Comment by: Anonymous
Mon., Aug. 1, 2011 at 5:56 pm EDT
Think twice before you decide to have Artefill injected into your face. It is a permanent filler which runs a long term risk of infection and is extremely difficult to remove because of the small molecules. The only known way to remove it is by excision of surrounding tissues, leading to scarring and other disfigurements which will require more reconstructive surgery. Also, as people get older, the face may change shape and the permanent filler may show through the skin, making it look disfigured. Perhaps if you just hang in there, maybe scientists and researchers may come up with a filler that is a little longer lasting than Sculptra but allows for removal in case of infection, aging, possible eventual improvement of the lipoatrophy, or unhappiness with the results. Who knows, maybe they might even come up with a drug that may permanently reverse the lipoatrophy, and a permanent filler would prevent this. In the meanwhile, you are lucky to have a clinician like Dr. Pierone, who has done a great job on your face and is aware of the patient assistance program. Good luck and continued good health!
Replies to this comment:
Comment by: Mark S. King
(Fort Lauderdale, FL)
Tue., Aug. 2, 2011 at 10:08 am EDT
Those are exactly the misgivings I have about the permanent product, and I'm glad to know I'm not simply a worrier. This makes a great deal of sense and has changed my thinking on the subject. Thanks.
p.s. Can I get a butt lift?
Comment by: Michael
(Charleston, SC )
Sun., Jul. 31, 2011 at 6:27 pm EDT
Unfortunately, the reality for too many of us is that the cost of Artefill is prohibitive, to say the least. In fact, for the volumes needed to correct HIV-related lipoatrophy it is INSANELY expensive. And Medicare has made such a complete mess of their coverage of Scultpra & Radiesse that no doctor is willing to accept it, while PAP's reject anyone w/Medicare because "it's covered". The whole situation is frustrating beyond belief!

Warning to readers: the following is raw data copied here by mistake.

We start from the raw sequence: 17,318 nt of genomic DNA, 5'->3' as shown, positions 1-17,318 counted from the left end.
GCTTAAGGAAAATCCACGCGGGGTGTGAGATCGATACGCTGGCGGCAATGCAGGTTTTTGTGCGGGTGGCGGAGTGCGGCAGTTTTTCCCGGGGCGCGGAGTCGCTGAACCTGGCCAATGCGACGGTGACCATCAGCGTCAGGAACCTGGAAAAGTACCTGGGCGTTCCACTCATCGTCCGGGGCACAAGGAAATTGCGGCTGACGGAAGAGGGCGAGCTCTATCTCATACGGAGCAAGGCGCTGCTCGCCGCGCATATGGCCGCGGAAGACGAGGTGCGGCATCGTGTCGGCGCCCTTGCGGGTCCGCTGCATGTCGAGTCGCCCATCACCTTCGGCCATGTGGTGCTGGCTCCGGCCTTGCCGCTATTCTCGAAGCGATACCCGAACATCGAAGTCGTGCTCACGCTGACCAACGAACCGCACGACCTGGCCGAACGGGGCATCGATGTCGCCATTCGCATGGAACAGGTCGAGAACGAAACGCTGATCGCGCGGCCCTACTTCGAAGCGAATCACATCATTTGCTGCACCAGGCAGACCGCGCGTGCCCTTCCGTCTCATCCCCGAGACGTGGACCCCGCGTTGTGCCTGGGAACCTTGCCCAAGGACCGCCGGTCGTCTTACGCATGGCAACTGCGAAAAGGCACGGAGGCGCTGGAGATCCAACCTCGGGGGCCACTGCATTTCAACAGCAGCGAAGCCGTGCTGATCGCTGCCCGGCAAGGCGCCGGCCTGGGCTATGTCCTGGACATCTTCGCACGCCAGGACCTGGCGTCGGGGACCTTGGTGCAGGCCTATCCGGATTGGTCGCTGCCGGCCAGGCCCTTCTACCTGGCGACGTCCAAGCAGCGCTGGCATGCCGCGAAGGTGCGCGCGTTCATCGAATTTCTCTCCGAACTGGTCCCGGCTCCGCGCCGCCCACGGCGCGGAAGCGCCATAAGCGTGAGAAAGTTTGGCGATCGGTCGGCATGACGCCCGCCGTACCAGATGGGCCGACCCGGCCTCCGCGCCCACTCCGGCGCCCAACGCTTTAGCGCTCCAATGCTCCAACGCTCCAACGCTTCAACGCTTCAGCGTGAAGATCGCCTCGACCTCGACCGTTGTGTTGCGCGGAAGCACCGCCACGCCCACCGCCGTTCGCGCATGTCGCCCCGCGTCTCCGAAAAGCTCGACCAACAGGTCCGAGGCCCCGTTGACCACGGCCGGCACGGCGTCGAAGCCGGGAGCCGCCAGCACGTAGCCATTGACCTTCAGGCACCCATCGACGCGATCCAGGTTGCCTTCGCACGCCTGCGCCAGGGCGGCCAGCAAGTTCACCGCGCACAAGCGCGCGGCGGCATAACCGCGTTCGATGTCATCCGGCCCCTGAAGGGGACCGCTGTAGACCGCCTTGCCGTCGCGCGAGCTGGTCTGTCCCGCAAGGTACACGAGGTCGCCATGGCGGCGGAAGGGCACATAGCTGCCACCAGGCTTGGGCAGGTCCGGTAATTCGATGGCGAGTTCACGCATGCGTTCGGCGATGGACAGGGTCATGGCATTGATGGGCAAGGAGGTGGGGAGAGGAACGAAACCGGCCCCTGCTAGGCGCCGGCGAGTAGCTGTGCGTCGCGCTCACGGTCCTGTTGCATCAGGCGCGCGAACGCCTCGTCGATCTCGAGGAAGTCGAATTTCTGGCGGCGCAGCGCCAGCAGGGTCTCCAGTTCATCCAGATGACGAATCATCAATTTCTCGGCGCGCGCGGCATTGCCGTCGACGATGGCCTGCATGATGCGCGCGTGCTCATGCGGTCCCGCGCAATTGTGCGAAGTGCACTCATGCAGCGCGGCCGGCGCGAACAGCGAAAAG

Comment by: Marla
Thu., Jul. 28, 2011 at 2:41 pm EDT
I hope this will be a good long-term solution for you. Best wishes.
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My Fabulous Disease
Mark S. King has been an active AIDS activist, writer and community organization leader since the early 1980s in Los Angeles. He has been an outspoken advocate for prevention education and for issues important to those living with HIV.
Diagnosed in 1985, Mark has held positions with the Los Angeles Shanti Foundation, AID Atlanta and AIDS Survival Project, and is an award-winning writer. He continues his volunteer work as an AIDS educator and speaker for conferences and events.
Speaking engagements: Mark King is available to speak to groups. Contact Mark about speaking at your organization or event!
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August 4, 2014 - AIDS 2014 Video Blog: A Farewell, and Final Thoughts on Melbourne
July 25, 2014 - AIDS 2014 Video Blog #5: Activist Theater, Condom Tryouts and a Mystery Man Revealed
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Interviews With Mark:
Mark King Looks Back at the AIDS Epidemic's Darkest Hour in the U.S. (May 14, 2008)
This Month in HIV: Crystal Methamphetamine and HIV (August 2007)
Articles by Mark:
Meth Burial (May 2008)
A Brief Disclaimer:
Outliving My Father (May 22, 2001)
Mark recounts how years of caring for friends dying of AIDS prepared him for taking care of his dying father
From The Advocate
AIDS Always Benefits from What We Don't Talk About (April 2001)